By: Fred Milman (

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How Information is Used to Drive Marketing Decisions in a Database Marketing Environment

The whole premise to having a marketing database is to be able to leverage the information and intelligence it contains to make better marketing decisions. The marketing database should house all pertinent marketing data so that you can get the answer to any question you might pose. Marketers should be able to query the database and to get the answer to …”If I know “X” then I could do “Y”.

The marketing database will allow marketers to:

  • Respond to events that are resident on the database with actions or triggers. Events might be scheduled, such as birthdays, anniversaries, etc. Or unscheduled events like purchases, complaints, returns, disconnects, cancels, web site visits, email opens/clicks, digital ad clicks, visits, retargets, shopping cart abandonment, etc. Each of these events can be used to generate some form of relevant communication or promotion to help achieve a marketing objective.
  • You can use the data on the marketing database to create market(ing) segments. Segments can be created using purchase behavior data, demographics, survey results or any combination of these. Using the information segments can be created using intuition, logic, common sense and with mathematical techniques such as factor & cluster analysis and CHAID. Segments are used to help create relevant communications through creative tone and manner that coincides with the characteristics of the segment as well as offers that are germane to each homogenous group.
  • The information/data on the marketing database is also used for predicting future customer or prospect behavior. Almost any behavior can be predicted: response to a promotion (direct mail, email) attrition/cancelation, purchase, payment, bad debt. If segmentation has developed, prediction models should probably be developed by segment since segment characteristics can have wide variation in content and make up. Prediction tools typically used and fed by the database are logistic regression, ordinary least squares regression, neural networks, genetic algorithms, CHAID and intuitive RFM models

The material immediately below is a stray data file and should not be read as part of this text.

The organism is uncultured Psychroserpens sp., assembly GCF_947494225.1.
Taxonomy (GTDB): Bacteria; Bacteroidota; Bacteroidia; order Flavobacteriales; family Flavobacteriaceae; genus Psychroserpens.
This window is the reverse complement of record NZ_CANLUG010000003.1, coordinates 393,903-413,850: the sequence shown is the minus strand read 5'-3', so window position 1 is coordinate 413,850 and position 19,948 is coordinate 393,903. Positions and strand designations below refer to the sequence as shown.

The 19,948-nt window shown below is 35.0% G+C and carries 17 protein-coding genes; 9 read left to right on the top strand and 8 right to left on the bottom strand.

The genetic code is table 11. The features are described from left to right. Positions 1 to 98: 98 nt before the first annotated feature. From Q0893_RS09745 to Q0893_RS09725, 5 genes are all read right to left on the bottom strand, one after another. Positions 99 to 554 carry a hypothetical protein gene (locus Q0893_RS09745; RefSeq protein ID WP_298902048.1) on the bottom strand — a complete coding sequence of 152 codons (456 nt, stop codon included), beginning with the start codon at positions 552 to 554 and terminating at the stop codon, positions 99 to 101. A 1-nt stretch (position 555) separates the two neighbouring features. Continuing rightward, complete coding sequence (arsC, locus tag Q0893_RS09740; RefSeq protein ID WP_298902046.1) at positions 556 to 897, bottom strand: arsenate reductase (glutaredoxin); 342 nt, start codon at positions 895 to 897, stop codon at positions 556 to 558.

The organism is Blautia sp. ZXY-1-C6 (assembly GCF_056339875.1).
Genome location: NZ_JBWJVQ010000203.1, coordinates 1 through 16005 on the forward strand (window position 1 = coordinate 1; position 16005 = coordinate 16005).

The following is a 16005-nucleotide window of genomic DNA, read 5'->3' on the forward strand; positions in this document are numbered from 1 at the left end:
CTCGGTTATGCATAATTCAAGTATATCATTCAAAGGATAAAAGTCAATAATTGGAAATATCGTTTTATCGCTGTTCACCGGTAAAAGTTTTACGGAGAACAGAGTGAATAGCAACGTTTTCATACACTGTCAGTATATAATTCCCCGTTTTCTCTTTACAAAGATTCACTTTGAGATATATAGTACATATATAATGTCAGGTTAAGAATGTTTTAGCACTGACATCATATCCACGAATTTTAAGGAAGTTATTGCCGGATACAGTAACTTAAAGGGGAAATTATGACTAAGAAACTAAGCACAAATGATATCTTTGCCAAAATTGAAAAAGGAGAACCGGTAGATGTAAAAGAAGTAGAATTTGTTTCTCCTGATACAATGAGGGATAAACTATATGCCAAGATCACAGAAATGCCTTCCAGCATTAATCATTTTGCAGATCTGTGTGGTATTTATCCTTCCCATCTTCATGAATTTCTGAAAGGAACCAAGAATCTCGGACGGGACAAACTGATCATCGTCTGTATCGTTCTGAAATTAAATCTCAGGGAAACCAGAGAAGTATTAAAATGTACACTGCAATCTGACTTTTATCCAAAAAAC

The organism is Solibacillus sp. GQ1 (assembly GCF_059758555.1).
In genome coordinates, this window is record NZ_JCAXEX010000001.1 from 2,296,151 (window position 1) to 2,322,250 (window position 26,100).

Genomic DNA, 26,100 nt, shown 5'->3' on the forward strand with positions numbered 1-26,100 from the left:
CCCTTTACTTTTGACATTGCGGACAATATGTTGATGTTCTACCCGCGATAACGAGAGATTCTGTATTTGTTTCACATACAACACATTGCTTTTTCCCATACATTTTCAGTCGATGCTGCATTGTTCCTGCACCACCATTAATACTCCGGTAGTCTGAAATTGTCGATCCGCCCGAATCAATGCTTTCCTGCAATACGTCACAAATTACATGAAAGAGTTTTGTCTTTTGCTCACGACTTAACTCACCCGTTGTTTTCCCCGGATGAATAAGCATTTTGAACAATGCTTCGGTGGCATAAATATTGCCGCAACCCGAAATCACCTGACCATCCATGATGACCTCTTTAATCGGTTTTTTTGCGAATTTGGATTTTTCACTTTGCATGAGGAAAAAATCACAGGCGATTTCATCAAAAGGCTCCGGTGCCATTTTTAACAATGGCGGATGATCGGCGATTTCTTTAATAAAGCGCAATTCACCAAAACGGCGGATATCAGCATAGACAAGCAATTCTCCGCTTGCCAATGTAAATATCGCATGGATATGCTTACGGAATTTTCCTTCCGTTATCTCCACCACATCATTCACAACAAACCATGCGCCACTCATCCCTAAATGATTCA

• The marketing database is also used to construct marketing tests and alternative strategies and then track and evaluate the results for future marketing tactics. Some examples of this are testing various contact strategies to see which yields the optimum results, offer testing to determine what drive the best response, loyalty programs to determine how to generate the greatest lifetime value. You can also evaluate different creative executions and segment strategies. This is a continuous process to always try and better the current status quo.

We at Anchor have a state of the art Database Management group that can help you develop a marketing database environment if you do not have one or evaluate and audit your current situation to provide you with information and a process on how you might improve what you have to increase success.

Fred Milman

Anchor Computer Head of Professional Services

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